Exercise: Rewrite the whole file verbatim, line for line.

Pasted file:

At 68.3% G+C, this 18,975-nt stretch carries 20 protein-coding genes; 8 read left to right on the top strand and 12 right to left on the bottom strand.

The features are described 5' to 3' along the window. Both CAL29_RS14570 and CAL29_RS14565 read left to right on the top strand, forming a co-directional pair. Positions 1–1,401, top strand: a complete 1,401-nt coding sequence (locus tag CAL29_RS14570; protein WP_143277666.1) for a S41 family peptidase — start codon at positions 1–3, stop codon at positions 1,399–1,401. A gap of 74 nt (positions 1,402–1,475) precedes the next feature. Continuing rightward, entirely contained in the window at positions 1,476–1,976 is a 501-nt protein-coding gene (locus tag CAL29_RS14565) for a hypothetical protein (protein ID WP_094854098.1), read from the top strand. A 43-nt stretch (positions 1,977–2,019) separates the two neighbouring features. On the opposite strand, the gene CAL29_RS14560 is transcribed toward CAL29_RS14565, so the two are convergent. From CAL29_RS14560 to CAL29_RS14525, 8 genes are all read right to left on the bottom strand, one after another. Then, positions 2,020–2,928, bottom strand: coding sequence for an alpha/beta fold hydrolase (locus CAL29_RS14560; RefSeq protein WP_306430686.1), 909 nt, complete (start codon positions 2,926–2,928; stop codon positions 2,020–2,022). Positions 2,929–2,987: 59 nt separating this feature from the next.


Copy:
At 68.3% G+C, this 18,975-nt stretch carries 20 protein-coding genes; 8 read left to right on the top strand and 12 right to left on the bottom strand.

The features are described 5' to 3' along the window. Both CAL29_RS14570 and CAL29_RS14565 read left to right on the top strand, forming a co-directional pair. Positions 1–1,401, top strand: a complete 1,401-nt coding sequence (locus tag CAL29_RS14570; protein WP_143277666.1) for a S41 family peptidase — start codon at positions 1–3, stop codon at positions 1,399–1,401. A gap of 74 nt (positions 1,402–1,475) precedes the next feature. Continuing rightward, entirely contained in the window at positions 1,476–1,976 is a 501-nt protein-coding gene (locus tag CAL29_RS14565) for a hypothetical protein (protein ID WP_094854098.1), read from the top strand. A 43-nt stretch (positions 1,977–2,019) separates the two neighbouring features. On the opposite strand, the gene CAL29_RS14560 is transcribed toward CAL29_RS14565, so the two are convergent. From CAL29_RS14560 to CAL29_RS14525, 8 genes are all read right to left on the bottom strand, one after another. Then, positions 2,020–2,928, bottom strand: coding sequence for an alpha/beta fold hydrolase (locus CAL29_RS14560; RefSeq protein WP_306430686.1), 909 nt, complete (start codon positions 2,926–2,928; stop codon positions 2,020–2,022). Positions 2,929–2,987: 59 nt separating this feature from the next.